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Six members from Chulalongkorn University and Srinakharinwirot University in Thailand Visit TUS through JST's Sakura Science Plan - Joint Research on Functional Materials Implemented
For 21 days from November 26 to December 16, one faculty member and five graduate students from Thailand's Chulalongkorn University and Srinakharinwirot University visited the Yuasa and Kondo Lab in the Department of Pure and Applied Chemistry, Faculty of Science and Technology at TUS through the Japan-Asia Youth Exchange Program in Science ("Sakura Science Plan") organized by the Japan Science and Technology Agency (JST), and implemented joint research.
The objective of this program was to implement joint research activities related to functional materials, such as photocatalysts and conductive diamonds. Photocatalysts are one of the scientific technologies developed in Japan, and as Japan also has high international status in research related to diamonds, the aim was to foster human resources who can play central roles in science and technology exchange between Japan and Thailand and increase motivation towards activities in Japan, by having the participants experience cutting-edge research, starting with research on such functional materials, through this exchange.
On the first day of their visit, Weena Siangproh from Srinakharinwirot University gave a special lecture on the organisms that make full use of electrochemical techniques and on measuring trace substances in the environment. Starting the next day, joint experience centering on themes related to high-sensitivity detection of organic matter in aqueous solution using metal nanoparticle-modified diamond electrodes was implemented for a three-week period.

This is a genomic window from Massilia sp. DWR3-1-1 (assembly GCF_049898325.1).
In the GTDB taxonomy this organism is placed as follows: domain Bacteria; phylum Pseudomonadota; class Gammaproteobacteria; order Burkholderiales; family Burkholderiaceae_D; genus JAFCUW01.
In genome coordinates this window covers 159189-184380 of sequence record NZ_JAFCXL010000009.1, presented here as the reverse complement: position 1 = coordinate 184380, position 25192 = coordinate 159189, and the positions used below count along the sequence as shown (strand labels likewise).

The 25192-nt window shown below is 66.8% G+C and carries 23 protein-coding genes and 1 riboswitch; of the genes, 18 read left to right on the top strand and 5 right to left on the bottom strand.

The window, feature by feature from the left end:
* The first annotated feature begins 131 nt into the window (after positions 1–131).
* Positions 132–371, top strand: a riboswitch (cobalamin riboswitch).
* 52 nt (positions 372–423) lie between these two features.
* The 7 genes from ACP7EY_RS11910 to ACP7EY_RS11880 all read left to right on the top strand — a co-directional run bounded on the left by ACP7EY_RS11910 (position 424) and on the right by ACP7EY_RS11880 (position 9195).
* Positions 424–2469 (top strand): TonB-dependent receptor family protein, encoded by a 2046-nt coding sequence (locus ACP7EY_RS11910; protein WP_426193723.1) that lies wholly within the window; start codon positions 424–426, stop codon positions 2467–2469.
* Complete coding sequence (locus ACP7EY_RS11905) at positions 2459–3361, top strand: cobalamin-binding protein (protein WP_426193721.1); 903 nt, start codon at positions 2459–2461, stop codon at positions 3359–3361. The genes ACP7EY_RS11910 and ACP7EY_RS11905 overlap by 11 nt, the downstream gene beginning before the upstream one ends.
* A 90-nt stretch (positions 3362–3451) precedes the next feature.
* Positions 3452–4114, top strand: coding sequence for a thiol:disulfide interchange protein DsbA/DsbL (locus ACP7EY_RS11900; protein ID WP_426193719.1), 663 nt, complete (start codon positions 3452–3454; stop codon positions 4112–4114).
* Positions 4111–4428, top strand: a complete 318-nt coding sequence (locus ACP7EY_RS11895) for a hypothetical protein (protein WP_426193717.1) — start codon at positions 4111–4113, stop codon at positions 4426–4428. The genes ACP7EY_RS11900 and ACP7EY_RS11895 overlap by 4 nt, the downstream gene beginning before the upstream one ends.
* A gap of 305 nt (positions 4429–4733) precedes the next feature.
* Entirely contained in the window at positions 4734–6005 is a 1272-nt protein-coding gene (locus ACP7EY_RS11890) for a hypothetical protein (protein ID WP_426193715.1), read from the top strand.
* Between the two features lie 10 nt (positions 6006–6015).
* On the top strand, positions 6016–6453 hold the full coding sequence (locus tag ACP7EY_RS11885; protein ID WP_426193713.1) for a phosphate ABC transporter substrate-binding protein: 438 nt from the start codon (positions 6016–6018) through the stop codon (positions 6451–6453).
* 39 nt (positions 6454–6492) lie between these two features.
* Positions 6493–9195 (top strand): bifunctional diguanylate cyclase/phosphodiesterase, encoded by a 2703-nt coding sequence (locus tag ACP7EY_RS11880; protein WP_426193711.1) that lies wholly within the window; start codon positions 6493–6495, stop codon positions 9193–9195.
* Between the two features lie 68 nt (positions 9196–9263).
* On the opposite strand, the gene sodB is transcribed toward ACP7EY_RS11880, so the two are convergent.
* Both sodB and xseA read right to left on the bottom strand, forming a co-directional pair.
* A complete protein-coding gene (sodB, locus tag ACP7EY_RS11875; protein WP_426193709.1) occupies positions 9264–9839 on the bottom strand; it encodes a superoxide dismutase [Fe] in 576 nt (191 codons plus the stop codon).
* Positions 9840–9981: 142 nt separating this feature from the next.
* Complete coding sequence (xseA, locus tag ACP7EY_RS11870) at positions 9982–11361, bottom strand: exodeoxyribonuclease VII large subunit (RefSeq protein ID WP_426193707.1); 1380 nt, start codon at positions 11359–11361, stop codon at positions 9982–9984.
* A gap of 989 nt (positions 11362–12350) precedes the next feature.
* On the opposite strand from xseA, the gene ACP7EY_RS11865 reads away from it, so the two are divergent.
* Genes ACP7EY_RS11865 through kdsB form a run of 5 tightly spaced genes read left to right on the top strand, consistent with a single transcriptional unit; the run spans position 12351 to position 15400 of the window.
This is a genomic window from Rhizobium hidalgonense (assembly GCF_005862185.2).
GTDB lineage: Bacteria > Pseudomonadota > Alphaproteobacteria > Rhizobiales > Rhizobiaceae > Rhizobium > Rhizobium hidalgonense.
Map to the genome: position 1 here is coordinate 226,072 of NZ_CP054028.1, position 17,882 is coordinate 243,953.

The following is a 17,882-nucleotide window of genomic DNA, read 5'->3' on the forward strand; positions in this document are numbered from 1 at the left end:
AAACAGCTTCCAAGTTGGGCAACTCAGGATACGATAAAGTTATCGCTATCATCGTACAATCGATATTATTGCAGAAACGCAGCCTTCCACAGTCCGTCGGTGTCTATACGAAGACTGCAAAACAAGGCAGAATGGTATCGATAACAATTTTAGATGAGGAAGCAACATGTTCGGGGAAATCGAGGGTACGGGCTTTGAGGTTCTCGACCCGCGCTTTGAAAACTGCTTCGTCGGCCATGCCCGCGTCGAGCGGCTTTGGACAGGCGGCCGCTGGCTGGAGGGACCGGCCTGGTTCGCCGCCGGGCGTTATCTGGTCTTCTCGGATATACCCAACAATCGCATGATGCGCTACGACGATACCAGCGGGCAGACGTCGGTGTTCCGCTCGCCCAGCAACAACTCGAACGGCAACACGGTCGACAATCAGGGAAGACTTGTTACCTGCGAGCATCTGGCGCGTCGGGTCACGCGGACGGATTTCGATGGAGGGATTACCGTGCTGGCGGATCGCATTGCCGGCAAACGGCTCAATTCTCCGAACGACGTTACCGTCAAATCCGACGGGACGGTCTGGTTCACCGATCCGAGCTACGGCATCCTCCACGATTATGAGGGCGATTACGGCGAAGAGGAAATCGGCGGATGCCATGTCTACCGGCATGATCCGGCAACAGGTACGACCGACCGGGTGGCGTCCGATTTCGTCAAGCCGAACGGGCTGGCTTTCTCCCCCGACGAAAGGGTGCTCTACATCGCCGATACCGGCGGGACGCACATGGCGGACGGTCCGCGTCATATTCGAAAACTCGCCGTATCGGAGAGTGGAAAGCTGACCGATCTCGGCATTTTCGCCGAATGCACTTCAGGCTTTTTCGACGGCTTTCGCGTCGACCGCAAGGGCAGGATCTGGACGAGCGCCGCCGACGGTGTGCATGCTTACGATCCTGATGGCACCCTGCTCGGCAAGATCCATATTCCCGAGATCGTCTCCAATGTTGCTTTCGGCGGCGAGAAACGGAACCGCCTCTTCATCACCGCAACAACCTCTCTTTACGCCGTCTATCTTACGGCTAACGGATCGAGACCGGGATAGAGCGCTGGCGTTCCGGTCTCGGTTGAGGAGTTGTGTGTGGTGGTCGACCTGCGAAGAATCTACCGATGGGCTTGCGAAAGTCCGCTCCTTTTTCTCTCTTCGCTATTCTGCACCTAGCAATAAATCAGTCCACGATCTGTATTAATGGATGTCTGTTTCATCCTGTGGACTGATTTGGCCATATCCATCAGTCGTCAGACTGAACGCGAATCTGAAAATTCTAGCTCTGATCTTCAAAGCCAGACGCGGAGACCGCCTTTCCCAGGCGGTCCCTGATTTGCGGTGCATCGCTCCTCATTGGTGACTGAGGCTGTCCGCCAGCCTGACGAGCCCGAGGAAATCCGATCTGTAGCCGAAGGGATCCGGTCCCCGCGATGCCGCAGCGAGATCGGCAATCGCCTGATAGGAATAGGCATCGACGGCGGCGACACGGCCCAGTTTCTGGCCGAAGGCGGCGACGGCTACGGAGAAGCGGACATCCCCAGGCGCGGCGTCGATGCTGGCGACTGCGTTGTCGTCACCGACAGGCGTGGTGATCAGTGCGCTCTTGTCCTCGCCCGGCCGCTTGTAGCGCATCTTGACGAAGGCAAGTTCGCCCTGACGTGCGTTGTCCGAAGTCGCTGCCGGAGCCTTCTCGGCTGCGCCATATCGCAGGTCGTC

From December 1 to 3 during the program, the visitors participated in an international photocatalysis symposium (Photocatalysis 2 & SIEMME'23) that was held at TUS' Katsushika Campus, where they listened to lectures on photocatalysis-related materials and relevant application technologies. On December 5, the visitors toured the Science Museum, Asakusa and Tokyo Skytree, and experienced the technology and culture of Japan.
Ms. Siangproh is a young female researcher who is highly regarded across the world. In addition, four of the five students who were invited as part of this program were women. Being able to see female researchers who are carrying out activities with vitality set a good example, particularly for female students at TUS. TUS is greatly appreciative of the JST's Sakura Science Plan, which has provided such a wonderful opportunity.
|Group photo at a school building's entrance|